active would be the active key of the Hive account you are using.
msowner is a new private key that we would need to setup for the dex account and
mspublic is the associated public key for that private key. We can easily get a new key from the below page of https://hivetasks.com/account-creator and copy the Private Active Key and Public Active key and keep it safe.
Another alternative method to get keys would be to go to peakd and try to create a claimed account. That will also generate keys that we can pick up. I would recommend using hivetasks because it will give us both private and the associated Public Key too as we need both in the config.
Now that we have updated the .env file, we can save the file with
ctrl + o and press enter. And then
ctrl + x to exit.
Step 5: Build and run the app with docker
The next step would be to build the application with docker using the below command. No additional task would be required as the docker file in the project will usually take care of the dependencies that this project would need.
sudo docker-compose build
The above command will build the docker environment. The above command will usually take a few minutes depending on the network speed. Once that is done, we can go ahead and run Honeycomb (that's what they call it apparently)
sudo docker-compose up
This should be it and it should show a message similar to below. It should say "At real time" and the below custom_json.
In addition to that if we go to this page. https://spktoken.dlux.io/markets, we should be able to see our node listed there.
Even in spite of that we are not fully done yet. But we can say that the node is running successfully.
Step 6: Claiming LARYNX tokens
Before we enter consensus it is required that we have to claim our LARYNX tokens. The below website has an option to claim the LARYNX tokens. We can also do it with a custom_json too.
Not all the features on the website are working yet. But at least the claim button is working. The gift box that we see on top of the page is the claim button. The transaction can take about 1 minute to reflect. There is currently a channel on dlux discord that streams the updates. If you don't find it there, you can also find it on this page. https://spktoken.dlux.io/feed
Step 7: Locking LARYNX tokens for governance operations and bringing the node to consensus
The next important step is to lock the tokens for governance operations. If you look at this page, you will be able to see the list of nodes. 1. https://hiveuprss.github.io/spkccmonitor/. If you still don't see your node in that list, you have to Lock up some LARYNX tokens on your node account to start participating in consensus.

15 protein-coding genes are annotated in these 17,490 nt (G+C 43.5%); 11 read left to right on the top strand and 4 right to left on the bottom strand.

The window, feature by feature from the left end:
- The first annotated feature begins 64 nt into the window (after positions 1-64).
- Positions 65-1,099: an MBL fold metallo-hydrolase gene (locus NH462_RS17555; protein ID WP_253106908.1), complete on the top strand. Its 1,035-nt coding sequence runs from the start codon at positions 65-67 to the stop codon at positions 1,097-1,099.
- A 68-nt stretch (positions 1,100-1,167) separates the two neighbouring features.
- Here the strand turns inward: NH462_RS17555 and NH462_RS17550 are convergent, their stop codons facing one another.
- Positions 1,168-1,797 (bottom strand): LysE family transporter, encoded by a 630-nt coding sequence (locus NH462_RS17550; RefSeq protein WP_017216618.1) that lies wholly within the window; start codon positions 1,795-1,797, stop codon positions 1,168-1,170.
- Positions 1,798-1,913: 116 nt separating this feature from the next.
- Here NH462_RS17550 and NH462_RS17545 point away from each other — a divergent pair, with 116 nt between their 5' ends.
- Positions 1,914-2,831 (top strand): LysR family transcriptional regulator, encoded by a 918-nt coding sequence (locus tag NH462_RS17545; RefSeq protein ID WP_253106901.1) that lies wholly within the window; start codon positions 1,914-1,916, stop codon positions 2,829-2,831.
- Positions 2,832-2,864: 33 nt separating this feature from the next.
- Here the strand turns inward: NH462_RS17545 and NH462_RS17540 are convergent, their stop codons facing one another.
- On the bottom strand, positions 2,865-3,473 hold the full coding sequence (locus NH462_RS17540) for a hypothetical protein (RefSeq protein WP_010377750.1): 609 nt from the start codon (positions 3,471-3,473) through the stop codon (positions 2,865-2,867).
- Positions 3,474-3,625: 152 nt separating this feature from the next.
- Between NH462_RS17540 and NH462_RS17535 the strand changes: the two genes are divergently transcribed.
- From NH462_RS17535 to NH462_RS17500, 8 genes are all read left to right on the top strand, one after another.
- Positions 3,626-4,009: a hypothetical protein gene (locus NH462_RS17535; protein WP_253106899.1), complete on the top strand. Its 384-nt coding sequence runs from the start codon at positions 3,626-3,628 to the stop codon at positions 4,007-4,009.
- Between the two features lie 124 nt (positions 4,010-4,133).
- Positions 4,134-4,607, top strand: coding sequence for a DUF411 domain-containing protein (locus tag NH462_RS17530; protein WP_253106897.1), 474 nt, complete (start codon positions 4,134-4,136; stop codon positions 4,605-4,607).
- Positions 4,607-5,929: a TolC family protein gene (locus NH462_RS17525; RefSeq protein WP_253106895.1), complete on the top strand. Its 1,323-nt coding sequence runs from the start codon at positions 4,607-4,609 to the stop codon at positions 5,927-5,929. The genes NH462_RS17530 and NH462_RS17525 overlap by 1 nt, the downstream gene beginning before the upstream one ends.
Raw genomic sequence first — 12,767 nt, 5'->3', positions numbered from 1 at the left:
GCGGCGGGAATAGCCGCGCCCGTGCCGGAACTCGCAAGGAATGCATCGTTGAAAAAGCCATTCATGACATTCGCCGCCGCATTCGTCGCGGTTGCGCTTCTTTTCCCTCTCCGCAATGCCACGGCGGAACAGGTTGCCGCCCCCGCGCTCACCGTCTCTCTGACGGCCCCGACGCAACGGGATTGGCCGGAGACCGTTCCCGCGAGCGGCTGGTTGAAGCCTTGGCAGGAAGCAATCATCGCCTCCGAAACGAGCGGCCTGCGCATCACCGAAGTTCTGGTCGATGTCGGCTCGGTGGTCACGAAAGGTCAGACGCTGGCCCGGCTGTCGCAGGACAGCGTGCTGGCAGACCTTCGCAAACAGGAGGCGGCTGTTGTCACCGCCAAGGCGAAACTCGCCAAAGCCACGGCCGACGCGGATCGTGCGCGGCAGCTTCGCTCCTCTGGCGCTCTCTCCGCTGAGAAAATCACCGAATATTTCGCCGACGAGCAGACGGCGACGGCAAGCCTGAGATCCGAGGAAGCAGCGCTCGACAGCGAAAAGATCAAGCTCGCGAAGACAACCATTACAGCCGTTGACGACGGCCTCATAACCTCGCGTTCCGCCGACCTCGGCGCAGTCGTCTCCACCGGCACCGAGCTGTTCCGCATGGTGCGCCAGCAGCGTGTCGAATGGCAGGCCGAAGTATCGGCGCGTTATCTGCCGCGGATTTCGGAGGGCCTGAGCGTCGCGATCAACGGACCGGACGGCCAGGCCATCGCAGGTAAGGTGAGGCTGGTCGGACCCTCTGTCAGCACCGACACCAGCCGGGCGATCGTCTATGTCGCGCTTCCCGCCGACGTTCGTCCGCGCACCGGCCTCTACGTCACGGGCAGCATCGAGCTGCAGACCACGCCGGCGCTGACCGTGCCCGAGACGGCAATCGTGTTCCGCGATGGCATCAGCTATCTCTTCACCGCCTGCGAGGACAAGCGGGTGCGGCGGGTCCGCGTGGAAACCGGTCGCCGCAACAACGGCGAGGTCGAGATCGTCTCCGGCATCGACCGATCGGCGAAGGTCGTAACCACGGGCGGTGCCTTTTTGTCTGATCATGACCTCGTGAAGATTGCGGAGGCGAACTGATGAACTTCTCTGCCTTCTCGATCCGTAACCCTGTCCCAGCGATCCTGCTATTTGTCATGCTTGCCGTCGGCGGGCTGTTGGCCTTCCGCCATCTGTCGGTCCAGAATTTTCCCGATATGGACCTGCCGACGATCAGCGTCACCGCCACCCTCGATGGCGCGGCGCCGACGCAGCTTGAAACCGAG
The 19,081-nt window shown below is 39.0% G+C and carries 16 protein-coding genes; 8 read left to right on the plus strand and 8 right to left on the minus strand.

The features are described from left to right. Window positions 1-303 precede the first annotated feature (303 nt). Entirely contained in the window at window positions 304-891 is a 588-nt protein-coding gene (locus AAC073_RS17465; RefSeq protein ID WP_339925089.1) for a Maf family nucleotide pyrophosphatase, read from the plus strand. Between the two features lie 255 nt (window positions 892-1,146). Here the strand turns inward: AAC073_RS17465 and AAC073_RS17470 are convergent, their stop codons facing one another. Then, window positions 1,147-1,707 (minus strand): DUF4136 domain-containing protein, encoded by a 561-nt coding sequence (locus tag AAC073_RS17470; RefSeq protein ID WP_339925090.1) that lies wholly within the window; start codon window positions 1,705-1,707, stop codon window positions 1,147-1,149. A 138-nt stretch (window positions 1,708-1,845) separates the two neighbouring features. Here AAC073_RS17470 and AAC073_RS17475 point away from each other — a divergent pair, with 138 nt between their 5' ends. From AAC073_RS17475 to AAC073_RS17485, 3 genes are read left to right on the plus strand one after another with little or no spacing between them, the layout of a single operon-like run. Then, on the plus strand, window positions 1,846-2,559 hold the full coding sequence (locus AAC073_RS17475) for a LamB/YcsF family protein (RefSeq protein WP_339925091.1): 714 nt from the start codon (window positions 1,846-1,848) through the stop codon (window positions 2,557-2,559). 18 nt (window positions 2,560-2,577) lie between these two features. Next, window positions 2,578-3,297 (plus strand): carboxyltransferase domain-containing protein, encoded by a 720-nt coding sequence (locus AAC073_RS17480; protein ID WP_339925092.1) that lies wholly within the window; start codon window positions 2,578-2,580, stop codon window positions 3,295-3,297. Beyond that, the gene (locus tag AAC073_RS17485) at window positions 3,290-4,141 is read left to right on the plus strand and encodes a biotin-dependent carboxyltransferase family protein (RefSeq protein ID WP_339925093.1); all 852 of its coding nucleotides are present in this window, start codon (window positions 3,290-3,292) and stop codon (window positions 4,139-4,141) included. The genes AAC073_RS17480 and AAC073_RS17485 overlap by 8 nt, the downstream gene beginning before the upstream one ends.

The current web interface is still not ready and unfortunately, we can do this task only with the help of a custom_json operation. This is when I wished there was an option available to send custom_jsons directly with keychain. I had to first transfer the token to my node account using the below JSON structure.
After the transfer was done, I had to then use another custom_json to lock it up for governance operation.
JSON Doctor - https://jsondoctor.github.io/ is a handy tool if you want to publish custom JSON manually.
I'm leaving a screenshot from JSON Doctor so that people don't get confused with that as well.
The above screenshot is for transferring the funds.
The above screenshot is for locking the tokens to governance ops.
Final Optional steps
We are already done with running the node successfully. There is two additional optional steps. One is to get the latest code as and when there is a new update and the next is to associate a domain with our node. If you are getting the updated code from the repo, the below commands should be used to pull, stop and start the app.
git pull sudo docker-compose down sudo docker-compose build sudo docker-compose --compatibility up -d
For associating a domain with our node, we can use whichever is preferable. The other documentations use NGINX but I'm going to try it with Caddy and make a separate post for the same.
If you have any further questions, you can reach out in dlux discord server.
If you like what I'm doing on Hive, you can vote me as a witness with the links below.
Posted with STEMGeeks